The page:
While it is no secret that there is a teacher shortage nationwide, I suspect that those who are not currently working in our schools cannot imagine just how bad it really is. As someone who has spent 5 decades in education, I can tell you that I have seen nothing like the crisis we are currently facing.
Most schools are not fully staffed. Substitutes who may or may not have a degree, and in most cases have no training, have filled the vacancies since the beginning of the school year, many for a month or more. While they do their best, in many instances they are merely a placeholder for a qualified teacher.
Of those teachers in Oklahoma classrooms, 60% are alternatively certified with no training in classroom management, pedagogy, researched best practices, or in the developmental appropriateness of how concepts should be taught. These untrained teachers are the most likely to leave the classroom without complete a contract year.
The learning loss due to COVID is real and measurable. The loss is compounded by the lack of teachers; qualified or not.
Until the late 70s, high school seniors who went on to major in education were in the top one-fourth of their graduating class. As more options for women became available, many women chose other careers. Today, the shift has been to the lower end of a senior class who select education as a career.
We still have some very bright and even brilliant people in education, but even those teachers (and administrators) are stretched to the limit.
At a time when schools are losing teachers monthly, criticism of teachers and schools is at an all-time high. Most of the things teachers are accused of doing, or not doing, have no reality in fact. Teachers are so busy teaching, following regulations and laws, planning, grading papers, etc. that they have no time defend themselves. Instead, they leave their schools at a frightening cost to students and society.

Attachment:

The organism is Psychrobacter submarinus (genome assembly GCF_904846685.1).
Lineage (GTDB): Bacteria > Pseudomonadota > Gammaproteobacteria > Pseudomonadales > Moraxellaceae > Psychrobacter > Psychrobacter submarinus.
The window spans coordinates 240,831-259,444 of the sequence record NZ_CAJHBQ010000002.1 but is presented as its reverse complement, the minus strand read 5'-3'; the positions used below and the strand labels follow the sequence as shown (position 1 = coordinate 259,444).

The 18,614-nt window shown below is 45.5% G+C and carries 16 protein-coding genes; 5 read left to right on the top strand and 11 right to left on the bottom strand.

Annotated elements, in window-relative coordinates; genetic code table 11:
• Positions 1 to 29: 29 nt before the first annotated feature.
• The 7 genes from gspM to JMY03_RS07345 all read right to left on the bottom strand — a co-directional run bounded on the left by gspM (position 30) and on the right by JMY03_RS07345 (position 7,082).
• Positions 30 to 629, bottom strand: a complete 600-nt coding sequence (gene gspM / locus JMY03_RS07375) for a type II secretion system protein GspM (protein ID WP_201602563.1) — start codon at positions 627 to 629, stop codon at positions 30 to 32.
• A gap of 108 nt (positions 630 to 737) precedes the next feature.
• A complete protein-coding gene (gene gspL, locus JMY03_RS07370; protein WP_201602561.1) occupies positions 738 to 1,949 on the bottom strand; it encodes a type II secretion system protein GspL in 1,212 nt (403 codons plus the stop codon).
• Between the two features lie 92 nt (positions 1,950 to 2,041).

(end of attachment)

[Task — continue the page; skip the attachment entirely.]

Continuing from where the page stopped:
Each year education bills are the most numerous of any other type of bill. Each of these bills adds to work and paperwork for teachers and administrators. Instead of working with teachers who need help, administrators are documenting and implementing the many laws, rules, and regulations.
Effective teachers don’t disagree with the importance of some of these new laws, however, there is only so much time in their day. During my tenure in education, the number of school days has not changed, but the number of new, non-academic topics required has grown exponentially.
Critics lament that “Johnny can’t read or add these days.” As a society, we must decide our priorities, as time for “Reading, Writing and Arithmetic” is being reduced with each new mandate.
Social media is filled with posts that read, “You know what they should be teaching our kids in school?” followed by dozens of ideas, none of which address the core subjects required. Mos of the suggestions are things families once taught their children.
Only when these bills are kept in check and educators are compensated will we solve our teacher shortage. Teacher salaries are already low and teachers do not receive cost of living increases in Oklahoma. Inflation, gas prices and student loans affects their $2500-$3000 take-home pay.
Higher salaries for teachers will have our best and brightest rethinking the option of becoming a teacher. Only then, will we fill all the vacancies in teaching. All studies show that the teacher is the one variable of student success. Are we willing to pay the price, or will we continue to complain, bash teachers for not doing enough, and continue the unending number of mandates?